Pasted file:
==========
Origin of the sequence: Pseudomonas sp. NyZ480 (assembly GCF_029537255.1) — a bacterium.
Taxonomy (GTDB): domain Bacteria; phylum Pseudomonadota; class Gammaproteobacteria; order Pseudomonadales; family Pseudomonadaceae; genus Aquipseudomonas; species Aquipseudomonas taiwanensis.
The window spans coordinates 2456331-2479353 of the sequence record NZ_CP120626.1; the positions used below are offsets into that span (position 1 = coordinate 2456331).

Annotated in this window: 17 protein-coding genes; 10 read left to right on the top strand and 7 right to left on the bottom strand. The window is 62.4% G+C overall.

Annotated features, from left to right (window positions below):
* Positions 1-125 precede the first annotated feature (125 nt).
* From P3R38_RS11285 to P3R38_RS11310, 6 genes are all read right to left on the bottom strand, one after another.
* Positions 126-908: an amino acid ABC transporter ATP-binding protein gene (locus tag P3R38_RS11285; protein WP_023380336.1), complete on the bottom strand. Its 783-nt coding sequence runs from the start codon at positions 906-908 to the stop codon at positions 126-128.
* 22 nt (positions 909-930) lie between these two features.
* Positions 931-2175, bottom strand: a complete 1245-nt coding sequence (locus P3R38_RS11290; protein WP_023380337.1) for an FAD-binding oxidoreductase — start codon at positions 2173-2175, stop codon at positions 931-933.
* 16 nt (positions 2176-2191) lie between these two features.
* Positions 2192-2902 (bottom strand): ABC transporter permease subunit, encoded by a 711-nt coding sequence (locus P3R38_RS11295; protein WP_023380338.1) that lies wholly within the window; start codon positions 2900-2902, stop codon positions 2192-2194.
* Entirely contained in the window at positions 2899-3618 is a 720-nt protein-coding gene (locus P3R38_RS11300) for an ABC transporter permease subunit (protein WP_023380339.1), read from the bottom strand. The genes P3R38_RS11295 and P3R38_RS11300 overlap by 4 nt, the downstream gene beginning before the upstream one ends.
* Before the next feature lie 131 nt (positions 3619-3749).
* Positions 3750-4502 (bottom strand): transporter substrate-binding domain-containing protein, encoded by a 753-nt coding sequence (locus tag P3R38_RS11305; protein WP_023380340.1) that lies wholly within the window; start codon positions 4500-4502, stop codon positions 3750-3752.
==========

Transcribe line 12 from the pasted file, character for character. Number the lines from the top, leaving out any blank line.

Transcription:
* Positions 2192-2902 (bottom strand): ABC transporter permease subunit, encoded by a 711-nt coding sequence (locus P3R38_RS11295; protein WP_023380338.1) that lies wholly within the window; start codon positions 2900-2902, stop codon positions 2192-2194.